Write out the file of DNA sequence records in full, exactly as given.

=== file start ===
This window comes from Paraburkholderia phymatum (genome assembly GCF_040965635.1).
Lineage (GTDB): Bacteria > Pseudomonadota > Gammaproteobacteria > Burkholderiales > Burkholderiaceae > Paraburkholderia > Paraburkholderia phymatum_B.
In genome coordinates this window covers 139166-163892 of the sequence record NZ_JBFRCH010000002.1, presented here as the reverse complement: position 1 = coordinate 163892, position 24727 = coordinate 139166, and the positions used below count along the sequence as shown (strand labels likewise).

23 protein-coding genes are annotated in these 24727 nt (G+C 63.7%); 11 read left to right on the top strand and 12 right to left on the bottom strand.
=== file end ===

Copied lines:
This window comes from Paraburkholderia phymatum (genome assembly GCF_040965635.1).
Lineage (GTDB): Bacteria > Pseudomonadota > Gammaproteobacteria > Burkholderiales > Burkholderiaceae > Paraburkholderia > Paraburkholderia phymatum_B.
In genome coordinates this window covers 139166-163892 of the sequence record NZ_JBFRCH010000002.1, presented here as the reverse complement: position 1 = coordinate 163892, position 24727 = coordinate 139166, and the positions used below count along the sequence as shown (strand labels likewise).

23 protein-coding genes are annotated in these 24727 nt (G+C 63.7%); 11 read left to right on the top strand and 12 right to left on the bottom strand.